Bravoman was once an ordinary salaryman, but after meeting Alpha Man of the Planet Alpha, a strange egg-shaped alien who bestows upon the anonymous salaryman a metal rod, a tuning fork, and 100 yen, he suddenly becomes a hero with ultimate stretchy powers and the ability to transform into a submarine. This opening exchange sets the stage for a hilarious, wacky, fourth-wall-breaking, webcomic based on a 1980s Japanese video game series of the same name. Now in a collected edition, no prior knowledge of the video game is necessary to read the comic.
In Volume 1 of Bravoman: Super-Unequaled Hero of Excellence, we are introduced to an array of intentionally bizarre heroes and villains, such as Anti Bravoman, an emo, masked wannabe villain; Waya Hime, a bubbly, pink-haired ninja who is assigned to kill Bravoman but also wants to be his girlfriend; Benjamin, a heavy metal cyborg ninja; Brave Man, an actor who makes money by dressing up as Bravoman; Lottery Man, a hyper robot who brings the heroes snacks; Dr. Bomb, a mad scientist; and Pistol Daimyo, Lord of the Fan Dance. Almost all of the characters existed in the original video games, with some modifications made to their design and personalities.
Artist Dax Gordine’s dramatically expressive characters combined with his bold color choices bring life to writer Matt Moylan’s dialogue. Each page consists of one four-panel comic, followed by comments from the artist and author and a rough sketch of the layout. The comments provide a window into the creators’ minds and are sometimes just as amusing as the comics themselves. While there is almost no continuous storyline, Bravoman will be most enjoyed when the strips are read in order.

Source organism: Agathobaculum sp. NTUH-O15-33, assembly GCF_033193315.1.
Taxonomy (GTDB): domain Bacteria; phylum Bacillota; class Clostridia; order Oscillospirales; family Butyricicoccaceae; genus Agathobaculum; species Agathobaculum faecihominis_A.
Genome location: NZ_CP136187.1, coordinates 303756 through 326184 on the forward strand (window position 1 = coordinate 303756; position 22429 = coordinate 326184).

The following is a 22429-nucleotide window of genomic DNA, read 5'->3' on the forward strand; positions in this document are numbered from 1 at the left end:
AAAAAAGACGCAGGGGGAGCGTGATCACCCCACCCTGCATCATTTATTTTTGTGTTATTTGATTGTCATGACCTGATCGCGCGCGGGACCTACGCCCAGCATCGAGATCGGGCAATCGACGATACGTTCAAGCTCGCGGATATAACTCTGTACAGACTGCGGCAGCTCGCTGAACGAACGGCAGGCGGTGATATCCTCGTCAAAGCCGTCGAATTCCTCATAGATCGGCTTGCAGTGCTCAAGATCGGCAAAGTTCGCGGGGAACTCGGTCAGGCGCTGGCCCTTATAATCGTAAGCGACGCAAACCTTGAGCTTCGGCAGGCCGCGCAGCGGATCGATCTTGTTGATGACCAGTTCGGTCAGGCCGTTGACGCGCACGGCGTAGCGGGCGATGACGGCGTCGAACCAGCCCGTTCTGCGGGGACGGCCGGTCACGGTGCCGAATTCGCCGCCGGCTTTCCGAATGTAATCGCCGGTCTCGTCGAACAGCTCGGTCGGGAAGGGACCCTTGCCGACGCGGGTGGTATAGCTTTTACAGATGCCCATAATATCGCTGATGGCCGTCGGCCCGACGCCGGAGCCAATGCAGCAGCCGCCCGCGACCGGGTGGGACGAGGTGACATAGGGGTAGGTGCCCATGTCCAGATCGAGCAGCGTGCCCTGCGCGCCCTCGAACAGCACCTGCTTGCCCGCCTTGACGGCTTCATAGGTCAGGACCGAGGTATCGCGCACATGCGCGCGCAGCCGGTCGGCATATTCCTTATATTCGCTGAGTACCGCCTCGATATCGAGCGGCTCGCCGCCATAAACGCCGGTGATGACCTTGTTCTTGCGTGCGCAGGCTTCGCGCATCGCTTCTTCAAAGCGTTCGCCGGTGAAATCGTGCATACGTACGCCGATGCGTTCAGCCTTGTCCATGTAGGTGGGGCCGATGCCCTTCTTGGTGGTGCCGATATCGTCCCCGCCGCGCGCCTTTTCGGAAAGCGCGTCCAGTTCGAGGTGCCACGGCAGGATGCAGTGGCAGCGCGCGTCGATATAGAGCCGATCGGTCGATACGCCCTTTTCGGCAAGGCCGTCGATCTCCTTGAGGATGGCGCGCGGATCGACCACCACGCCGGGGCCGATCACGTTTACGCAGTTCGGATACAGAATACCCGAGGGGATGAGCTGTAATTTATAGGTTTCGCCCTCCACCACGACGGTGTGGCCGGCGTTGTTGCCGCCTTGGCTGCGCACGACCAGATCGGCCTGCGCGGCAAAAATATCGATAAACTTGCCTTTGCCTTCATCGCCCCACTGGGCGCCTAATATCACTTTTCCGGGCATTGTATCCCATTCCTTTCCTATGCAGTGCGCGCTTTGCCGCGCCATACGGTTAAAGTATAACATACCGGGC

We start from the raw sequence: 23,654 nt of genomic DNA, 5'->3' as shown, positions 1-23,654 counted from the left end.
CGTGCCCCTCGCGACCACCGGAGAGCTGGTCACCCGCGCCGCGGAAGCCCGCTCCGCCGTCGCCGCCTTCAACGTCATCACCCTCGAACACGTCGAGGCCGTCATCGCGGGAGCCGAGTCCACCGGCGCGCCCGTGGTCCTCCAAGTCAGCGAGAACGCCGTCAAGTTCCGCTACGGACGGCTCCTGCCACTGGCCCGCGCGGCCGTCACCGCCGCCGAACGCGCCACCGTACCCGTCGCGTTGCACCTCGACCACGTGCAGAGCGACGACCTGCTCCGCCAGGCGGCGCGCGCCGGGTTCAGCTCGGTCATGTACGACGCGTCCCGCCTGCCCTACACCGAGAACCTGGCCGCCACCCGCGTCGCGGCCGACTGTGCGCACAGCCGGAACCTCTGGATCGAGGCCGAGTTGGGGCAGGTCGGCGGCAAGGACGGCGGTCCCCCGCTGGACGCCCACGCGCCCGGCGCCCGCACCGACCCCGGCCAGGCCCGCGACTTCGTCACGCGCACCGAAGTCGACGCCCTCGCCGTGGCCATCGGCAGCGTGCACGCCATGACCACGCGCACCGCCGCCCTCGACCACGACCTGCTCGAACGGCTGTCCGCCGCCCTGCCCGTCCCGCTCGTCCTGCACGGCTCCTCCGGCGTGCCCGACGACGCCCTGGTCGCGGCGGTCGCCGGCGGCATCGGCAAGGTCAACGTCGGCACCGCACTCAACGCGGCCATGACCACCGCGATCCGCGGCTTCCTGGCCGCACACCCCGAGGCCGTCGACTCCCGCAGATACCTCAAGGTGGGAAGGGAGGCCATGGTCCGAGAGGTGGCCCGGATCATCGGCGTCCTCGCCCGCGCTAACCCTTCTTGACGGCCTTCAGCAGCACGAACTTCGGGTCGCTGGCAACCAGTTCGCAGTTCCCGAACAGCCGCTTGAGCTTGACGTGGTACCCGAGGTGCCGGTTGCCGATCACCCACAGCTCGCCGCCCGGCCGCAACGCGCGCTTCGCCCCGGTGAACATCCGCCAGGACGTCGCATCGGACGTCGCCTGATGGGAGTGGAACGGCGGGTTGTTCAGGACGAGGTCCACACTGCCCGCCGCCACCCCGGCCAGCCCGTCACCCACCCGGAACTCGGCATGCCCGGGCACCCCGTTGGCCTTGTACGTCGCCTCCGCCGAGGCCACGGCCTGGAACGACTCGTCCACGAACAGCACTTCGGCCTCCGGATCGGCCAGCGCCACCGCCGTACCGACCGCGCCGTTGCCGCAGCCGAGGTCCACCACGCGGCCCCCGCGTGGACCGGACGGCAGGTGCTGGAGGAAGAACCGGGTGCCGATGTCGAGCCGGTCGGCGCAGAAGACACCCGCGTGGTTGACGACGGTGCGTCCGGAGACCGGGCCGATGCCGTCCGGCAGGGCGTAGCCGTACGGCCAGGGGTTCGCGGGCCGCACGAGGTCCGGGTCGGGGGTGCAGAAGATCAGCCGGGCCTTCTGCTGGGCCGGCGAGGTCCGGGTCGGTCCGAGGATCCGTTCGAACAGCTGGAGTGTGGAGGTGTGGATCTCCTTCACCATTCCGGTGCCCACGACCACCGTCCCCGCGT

Volume 1 collects over 130 comic strips, each dated at the bottom. Unfortunately, ShiftyLook, a website created by Namco Bandai to introduce old video game characters to new audiences in webcomic form, shut down in 2014. The Bravoman webcomic is no longer available online, and Bravoman: Super-Unequaled Hero of Excellence will be the only bound volume published.
The style of humor used in Bravoman is reminiscent of the popular anime and manga series Bobobo-bo Bo-bobo, which stars a hero who uses his retractable nose hairs to fight evil. As with Bravoman, characters are often self-aware, making jokes about being in an anime.
Bravoman has appealing cartoon-style artwork and many laugh-out-loud moments. It will be best appreciated by children who don’t need their humor to be logical, and it should have no problem finding an audience in most public libraries.
Bravoman: Super-Unequaled Hero of Excellence!, vol. 1
by Max Moylan
Art by Dax Gordine
Publisher Age Rating: 8-12